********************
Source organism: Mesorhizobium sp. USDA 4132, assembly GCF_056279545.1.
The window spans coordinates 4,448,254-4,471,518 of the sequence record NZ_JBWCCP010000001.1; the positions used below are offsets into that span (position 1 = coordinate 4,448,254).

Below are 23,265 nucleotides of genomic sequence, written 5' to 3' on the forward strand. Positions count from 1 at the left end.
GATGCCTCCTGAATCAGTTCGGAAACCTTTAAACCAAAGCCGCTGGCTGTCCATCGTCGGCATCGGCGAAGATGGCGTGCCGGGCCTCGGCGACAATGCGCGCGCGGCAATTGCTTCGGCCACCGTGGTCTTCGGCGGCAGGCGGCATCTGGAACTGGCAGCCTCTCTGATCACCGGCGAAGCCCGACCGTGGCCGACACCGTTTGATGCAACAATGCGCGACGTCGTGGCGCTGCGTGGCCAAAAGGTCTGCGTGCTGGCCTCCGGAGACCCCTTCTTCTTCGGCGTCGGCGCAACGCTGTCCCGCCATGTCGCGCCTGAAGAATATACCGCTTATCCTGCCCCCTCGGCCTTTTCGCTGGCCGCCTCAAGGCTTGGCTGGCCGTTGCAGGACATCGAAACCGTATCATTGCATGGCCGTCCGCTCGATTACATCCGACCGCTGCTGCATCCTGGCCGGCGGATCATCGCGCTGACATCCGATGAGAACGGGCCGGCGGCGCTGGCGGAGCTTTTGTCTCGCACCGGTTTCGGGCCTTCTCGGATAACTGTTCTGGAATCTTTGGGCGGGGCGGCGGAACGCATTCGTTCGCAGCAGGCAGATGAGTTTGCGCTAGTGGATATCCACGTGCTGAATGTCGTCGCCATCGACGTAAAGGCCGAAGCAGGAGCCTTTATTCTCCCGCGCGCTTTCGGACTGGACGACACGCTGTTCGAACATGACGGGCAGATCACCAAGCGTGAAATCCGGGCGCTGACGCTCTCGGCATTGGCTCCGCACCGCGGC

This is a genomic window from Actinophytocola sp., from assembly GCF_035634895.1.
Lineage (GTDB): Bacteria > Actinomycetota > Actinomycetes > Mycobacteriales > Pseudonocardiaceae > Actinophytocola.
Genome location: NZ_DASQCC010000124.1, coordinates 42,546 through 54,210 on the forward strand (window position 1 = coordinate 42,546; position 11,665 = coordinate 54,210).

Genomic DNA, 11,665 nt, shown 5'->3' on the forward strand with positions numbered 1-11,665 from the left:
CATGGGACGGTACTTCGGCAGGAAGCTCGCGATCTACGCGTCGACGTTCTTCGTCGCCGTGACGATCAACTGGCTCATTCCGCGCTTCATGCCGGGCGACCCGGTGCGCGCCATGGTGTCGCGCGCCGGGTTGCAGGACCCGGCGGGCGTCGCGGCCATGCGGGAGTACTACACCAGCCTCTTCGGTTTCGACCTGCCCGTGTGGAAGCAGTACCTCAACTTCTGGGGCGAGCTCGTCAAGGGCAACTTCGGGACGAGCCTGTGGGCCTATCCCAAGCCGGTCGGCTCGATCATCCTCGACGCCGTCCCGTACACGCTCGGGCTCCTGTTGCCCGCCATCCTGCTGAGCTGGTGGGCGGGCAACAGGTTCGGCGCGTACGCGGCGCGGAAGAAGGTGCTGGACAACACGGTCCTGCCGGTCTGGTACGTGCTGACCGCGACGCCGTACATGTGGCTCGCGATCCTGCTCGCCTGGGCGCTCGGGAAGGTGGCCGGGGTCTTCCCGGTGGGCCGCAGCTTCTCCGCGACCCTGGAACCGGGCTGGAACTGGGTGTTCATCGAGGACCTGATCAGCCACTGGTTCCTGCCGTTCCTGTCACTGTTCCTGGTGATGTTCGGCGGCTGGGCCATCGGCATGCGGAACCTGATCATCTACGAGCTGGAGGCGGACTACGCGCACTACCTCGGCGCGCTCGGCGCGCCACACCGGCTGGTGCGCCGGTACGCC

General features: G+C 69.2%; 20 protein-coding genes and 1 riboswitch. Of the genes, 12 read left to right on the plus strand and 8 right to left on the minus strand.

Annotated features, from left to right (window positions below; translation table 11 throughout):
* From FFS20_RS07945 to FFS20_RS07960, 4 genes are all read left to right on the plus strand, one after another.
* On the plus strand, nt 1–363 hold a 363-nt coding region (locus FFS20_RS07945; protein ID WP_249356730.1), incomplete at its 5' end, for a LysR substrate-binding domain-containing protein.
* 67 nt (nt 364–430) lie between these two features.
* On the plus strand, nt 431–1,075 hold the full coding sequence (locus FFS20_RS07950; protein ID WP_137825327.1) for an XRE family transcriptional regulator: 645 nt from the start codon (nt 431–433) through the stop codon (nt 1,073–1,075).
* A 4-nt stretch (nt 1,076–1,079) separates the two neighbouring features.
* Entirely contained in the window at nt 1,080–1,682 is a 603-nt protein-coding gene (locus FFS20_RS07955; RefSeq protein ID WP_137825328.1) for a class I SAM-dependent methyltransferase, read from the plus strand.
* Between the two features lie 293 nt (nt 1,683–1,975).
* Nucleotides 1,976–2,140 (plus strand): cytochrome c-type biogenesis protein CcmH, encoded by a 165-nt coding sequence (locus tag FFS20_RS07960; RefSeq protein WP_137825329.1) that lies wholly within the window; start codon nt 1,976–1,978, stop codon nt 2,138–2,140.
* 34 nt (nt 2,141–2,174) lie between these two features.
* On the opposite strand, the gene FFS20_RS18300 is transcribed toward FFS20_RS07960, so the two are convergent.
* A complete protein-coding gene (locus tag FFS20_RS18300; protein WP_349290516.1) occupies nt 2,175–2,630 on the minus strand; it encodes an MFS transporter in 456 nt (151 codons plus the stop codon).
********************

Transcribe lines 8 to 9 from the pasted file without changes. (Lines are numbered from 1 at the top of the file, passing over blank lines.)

Genomic DNA, 11,665 nt, shown 5'->3' on the forward strand with positions numbered 1-11,665 from the left:
CATGGGACGGTACTTCGGCAGGAAGCTCGCGATCTACGCGTCGACGTTCTTCGTCGCCGTGACGATCAACTGGCTCATTCCGCGCTTCATGCCGGGCGACCCGGTGCGCGCCATGGTGTCGCGCGCCGGGTTGCAGGACCCGGCGGGCGTCGCGGCCATGCGGGAGTACTACACCAGCCTCTTCGGTTTCGACCTGCCCGTGTGGAAGCAGTACCTCAACTTCTGGGGCGAGCTCGTCAAGGGCAACTTCGGGACGAGCCTGTGGGCCTATCCCAAGCCGGTCGGCTCGATCATCCTCGACGCCGTCCCGTACACGCTCGGGCTCCTGTTGCCCGCCATCCTGCTGAGCTGGTGGGCGGGCAACAGGTTCGGCGCGTACGCGGCGCGGAAGAAGGTGCTGGACAACACGGTCCTGCCGGTCTGGTACGTGCTGACCGCGACGCCGTACATGTGGCTCGCGATCCTGCTCGCCTGGGCGCTCGGGAAGGTGGCCGGGGTCTTCCCGGTGGGCCGCAGCTTCTCCGCGACCCTGGAACCGGGCTGGAACTGGGTGTTCATCGAGGACCTGATCAGCCACTGGTTCCTGCCGTTCCTGTCACTGTTCCTGGTGATGTTCGGCGGCTGGGCCATCGGCATGCGGAACCTGATCATCTACGAGCTGGAGGCGGACTACGCGCACTACCTCGGCGCGCTCGGCGCGCCACACCGGCTGGTGCGCCGGTACGCC